• Subscribe to the NewRetirement newsletter
  • Watch relevant Ted Talks
  • Follow trusted YouTube retirement experts like Joe Kuhn and Rob Berger
  • Attend a class. Check out the NewRetirement classroom.
  • Join a group. Try the NewRetirement Facebook or Reddit group. (Even if you don’t ask a question or comment, you’ll learn by hearing what other people have to say.)
  • Listen to a Podcast. The NewRetirement Podcast has a variety of guests including Noble Prize Winners, authors, and regular people who have retired early and have tips to share.

43. Be Sure to Plan Your Next Big Financial Goal: Your Estate!

A big part of retirement planning is figuring out how much you can and want to leave behind to heirs.

Do you know what your estate is likely to be? And, have you created all the recommended documents and kept your paperwork up to date? Find out by using the Retirement Planner! This is critically important.

44. Know Your Money Personality Type

For better and worse, your genes and your circumstances have conspired to create a money personality type.

Understanding your money attitudes and habits can be useful to creating a stronger financial future.

45. Be Realistic About What Retirement Will Mean to Your Lifestyle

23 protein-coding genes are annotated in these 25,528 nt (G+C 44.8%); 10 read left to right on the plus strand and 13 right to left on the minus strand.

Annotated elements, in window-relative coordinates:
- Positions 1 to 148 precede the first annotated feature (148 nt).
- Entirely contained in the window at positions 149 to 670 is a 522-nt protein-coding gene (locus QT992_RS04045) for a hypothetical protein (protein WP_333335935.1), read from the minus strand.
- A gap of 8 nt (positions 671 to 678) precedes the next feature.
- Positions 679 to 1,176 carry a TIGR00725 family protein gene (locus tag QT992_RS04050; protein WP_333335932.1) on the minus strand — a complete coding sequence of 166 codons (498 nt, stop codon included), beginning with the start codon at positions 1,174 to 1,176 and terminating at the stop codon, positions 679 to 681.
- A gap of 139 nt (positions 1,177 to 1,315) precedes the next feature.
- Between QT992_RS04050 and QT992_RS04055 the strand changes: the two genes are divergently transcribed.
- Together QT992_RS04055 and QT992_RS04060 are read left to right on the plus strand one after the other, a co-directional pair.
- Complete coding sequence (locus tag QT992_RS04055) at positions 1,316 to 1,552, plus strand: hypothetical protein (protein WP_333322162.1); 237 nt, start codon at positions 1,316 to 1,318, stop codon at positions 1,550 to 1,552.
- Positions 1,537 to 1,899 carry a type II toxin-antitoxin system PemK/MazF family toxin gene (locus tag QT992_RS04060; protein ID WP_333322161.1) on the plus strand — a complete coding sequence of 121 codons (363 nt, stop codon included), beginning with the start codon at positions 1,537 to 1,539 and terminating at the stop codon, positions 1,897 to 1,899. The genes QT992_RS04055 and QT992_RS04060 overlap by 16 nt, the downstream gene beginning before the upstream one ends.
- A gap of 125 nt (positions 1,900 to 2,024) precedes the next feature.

While many things are fairly universal for retirees, such as having lots of time to do what you want, some things might surprise you. Boredom can be a big problem, especially for someone who is used to a busy pre-retirement life. Time isn’t necessarily fun when it’s spent in front of the TV wishing you had something to do.

46. Continually Optimize Your Health Insurance

It is important to re-evaluate your supplemental Medicare coverage every year. Insurance companies change policies and your health changes too.

Shopping for the best supplemental coverage can really save you money and improve your benefits.

47. Don’t Forget to Plan for a Long-Term Care Need

You also want to look at ways to fund long-term care costs. Long-term care is not covered by Medicare or Medicare supplemental insurance. And, research suggests that at least 52% of people turning 65 today will need long term care at some point.

You need to plan for it!

  • The NewRetirement Planner allows you to try out different strategies for planning for long term care as part of your overall plan.
  • Discover how much long term care insurance costs.
  • Explore creative or unexpected ways to cover long term care.
  • What are the pros and cons of long-term care?

48. Prepare for the Awful Things that Are Likely to Happen

We all want a happy, healthy and wealthy retirement. But the reality is that awful things are probably going to happen.

49. Throw a Retirement Party

Retirement really is something to celebrate. And, if you have a good retirement plan, that is a major achievement — something to be really proud of!

50. Will a Retirement Survival Pack Help You Have a Happier Retirement?

From calendars to help you maintain a schedule to replacements for what you will miss from work plus books, apps and tools for staying physically and mentally healthy, discover a retirement survival pack.

To read the full article, click here.